Photographer Amy Gulick will open her “Salmon in the Trees” photography exhibit Tuesday at the Juneau Arts & Culture Center. An opening reception begins at 5:30 p.m., followed by a presentation at 7 p.m.
“Salmon in the Trees,” published in 2010, is a combination of Gulick’s photographs, gathered from her treks and paddles throughout Southeast Alaska, and a collection of essays written by area scientists, authors and others, including Juneau residents Rosita Worl, Richard Carstensen, Becky Janes and Sissi Babich, as well as Ketchkan artist Ray Troll and Sitka author John Straley.
The book highlights the interconnectedness between the trees that grow in the Tongass rain forest and the salmon that live in the streams. Southeast Alaska — with its healthy salmon runs, numerous fish-toting bears, and miles of undeveloped coastline — is one of the only places on earth where this connection still exists, Gulick said in a previous Empire interview.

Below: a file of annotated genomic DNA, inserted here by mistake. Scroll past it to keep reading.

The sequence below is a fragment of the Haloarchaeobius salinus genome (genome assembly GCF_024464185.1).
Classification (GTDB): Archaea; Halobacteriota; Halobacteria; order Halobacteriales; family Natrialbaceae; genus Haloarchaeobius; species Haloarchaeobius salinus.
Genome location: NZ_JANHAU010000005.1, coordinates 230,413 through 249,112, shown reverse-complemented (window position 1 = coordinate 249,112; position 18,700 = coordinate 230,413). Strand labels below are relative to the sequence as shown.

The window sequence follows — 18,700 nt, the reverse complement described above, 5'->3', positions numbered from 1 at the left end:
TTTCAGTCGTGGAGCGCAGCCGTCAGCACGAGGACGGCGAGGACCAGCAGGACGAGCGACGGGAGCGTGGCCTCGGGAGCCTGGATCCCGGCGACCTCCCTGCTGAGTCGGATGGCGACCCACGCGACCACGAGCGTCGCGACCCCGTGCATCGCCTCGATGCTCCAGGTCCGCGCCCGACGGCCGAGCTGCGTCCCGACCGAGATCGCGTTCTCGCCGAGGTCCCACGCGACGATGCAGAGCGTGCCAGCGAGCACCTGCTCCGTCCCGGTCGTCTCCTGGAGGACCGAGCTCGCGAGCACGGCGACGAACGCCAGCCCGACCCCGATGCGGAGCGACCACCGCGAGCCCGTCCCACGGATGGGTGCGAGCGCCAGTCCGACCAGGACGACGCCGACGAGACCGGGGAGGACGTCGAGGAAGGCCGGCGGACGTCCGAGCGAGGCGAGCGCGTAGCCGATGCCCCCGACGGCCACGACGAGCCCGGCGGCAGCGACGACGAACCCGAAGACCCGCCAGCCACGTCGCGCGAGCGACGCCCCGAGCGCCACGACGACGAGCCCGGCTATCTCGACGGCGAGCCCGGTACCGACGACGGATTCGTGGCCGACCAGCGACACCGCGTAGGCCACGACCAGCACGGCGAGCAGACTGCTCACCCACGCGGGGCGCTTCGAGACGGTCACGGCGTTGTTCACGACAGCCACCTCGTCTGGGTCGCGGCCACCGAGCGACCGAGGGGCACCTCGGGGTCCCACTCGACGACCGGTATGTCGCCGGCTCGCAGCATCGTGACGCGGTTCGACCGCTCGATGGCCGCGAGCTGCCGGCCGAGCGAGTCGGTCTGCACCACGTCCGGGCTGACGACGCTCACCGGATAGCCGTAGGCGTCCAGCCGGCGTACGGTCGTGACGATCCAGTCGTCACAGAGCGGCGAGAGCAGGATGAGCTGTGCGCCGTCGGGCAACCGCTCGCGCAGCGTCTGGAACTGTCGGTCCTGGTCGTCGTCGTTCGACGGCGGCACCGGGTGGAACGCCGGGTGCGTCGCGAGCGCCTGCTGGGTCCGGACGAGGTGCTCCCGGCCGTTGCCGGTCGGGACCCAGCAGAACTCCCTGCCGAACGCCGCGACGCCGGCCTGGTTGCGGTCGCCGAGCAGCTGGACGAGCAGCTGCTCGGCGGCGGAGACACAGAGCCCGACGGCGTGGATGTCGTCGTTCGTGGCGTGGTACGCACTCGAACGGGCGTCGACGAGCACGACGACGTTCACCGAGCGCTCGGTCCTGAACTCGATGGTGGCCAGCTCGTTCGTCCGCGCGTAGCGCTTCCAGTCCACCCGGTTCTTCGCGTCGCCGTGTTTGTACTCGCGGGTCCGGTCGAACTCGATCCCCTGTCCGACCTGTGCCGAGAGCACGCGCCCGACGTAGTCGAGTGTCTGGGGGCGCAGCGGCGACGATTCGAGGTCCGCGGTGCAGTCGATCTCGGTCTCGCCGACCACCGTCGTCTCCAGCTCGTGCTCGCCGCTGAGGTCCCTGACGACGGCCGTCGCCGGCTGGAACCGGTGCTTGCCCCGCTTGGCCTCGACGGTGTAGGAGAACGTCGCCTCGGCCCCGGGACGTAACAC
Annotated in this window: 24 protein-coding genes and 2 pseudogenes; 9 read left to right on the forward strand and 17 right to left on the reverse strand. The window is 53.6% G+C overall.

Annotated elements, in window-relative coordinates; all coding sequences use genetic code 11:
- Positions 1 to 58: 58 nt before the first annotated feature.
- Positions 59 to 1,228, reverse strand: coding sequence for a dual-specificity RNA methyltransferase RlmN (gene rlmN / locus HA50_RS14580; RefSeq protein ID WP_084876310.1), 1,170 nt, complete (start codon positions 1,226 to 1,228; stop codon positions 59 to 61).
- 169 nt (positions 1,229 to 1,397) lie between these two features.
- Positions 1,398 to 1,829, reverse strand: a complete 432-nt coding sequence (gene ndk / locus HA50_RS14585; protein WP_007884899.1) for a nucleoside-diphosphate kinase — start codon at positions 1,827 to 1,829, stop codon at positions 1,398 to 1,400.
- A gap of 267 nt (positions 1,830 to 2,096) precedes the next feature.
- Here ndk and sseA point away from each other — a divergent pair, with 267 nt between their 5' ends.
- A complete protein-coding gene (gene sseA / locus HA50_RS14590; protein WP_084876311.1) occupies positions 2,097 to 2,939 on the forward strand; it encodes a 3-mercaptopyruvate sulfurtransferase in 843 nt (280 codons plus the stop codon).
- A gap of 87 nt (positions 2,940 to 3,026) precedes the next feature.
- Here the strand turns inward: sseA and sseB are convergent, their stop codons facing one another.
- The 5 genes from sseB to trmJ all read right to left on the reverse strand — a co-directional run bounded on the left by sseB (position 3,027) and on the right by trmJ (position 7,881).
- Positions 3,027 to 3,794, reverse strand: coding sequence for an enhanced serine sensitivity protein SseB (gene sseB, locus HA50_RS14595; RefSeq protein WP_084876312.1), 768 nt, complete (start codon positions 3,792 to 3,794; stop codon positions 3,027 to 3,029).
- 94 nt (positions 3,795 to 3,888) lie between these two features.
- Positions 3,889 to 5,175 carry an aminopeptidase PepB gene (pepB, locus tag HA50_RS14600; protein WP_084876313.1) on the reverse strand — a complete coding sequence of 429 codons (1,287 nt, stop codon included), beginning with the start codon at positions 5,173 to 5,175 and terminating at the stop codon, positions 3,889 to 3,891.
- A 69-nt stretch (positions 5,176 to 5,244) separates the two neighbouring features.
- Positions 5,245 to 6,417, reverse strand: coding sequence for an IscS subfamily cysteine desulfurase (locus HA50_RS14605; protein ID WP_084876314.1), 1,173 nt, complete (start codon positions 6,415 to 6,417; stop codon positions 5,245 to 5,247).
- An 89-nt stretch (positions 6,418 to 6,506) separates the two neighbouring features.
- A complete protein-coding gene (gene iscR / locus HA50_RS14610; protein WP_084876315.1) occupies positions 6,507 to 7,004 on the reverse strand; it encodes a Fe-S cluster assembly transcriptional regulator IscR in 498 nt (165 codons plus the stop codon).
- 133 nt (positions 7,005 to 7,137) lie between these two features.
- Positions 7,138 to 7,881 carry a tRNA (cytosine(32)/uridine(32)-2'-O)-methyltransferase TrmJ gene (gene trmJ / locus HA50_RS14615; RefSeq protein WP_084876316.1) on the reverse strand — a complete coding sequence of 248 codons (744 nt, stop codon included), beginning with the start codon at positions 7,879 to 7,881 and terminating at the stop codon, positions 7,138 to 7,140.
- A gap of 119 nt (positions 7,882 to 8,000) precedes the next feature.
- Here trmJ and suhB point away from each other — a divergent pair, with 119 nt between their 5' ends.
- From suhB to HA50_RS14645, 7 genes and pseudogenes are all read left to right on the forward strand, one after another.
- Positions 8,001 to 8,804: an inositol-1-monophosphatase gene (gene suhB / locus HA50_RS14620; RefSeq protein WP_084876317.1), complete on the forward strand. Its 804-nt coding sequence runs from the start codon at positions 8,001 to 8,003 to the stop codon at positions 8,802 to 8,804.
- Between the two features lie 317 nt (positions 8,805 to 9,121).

“To me, it’s one of the coolest connections in the world,” she said in August 2010. “It’s astounding that we still have it somewhere. We’ve lost it down here (in Washington). It’s just gone. … But not only is it in Southeast Alaska, it’s thriving there.”
Gulick’s exhibit opened at the Silverbow Back Room in August, 2010, and has spent the past year traveling around the state, making stops in Sitka, Yakutat, Ketchikan, Wrangell and Craig. The tour was organized in part to coincide with the International Year of the Forest.
Guilck, who lives in North Bend, Wash., is an award-winning photojournalist and a fellow with the International League of Conservation Photographers. “Salmon in the Trees” was the winner of the 2010 Independent Publisher Book Award.
The exhibit runs through Oct. 29.
For more information, visit www.salmoninthetrees.org.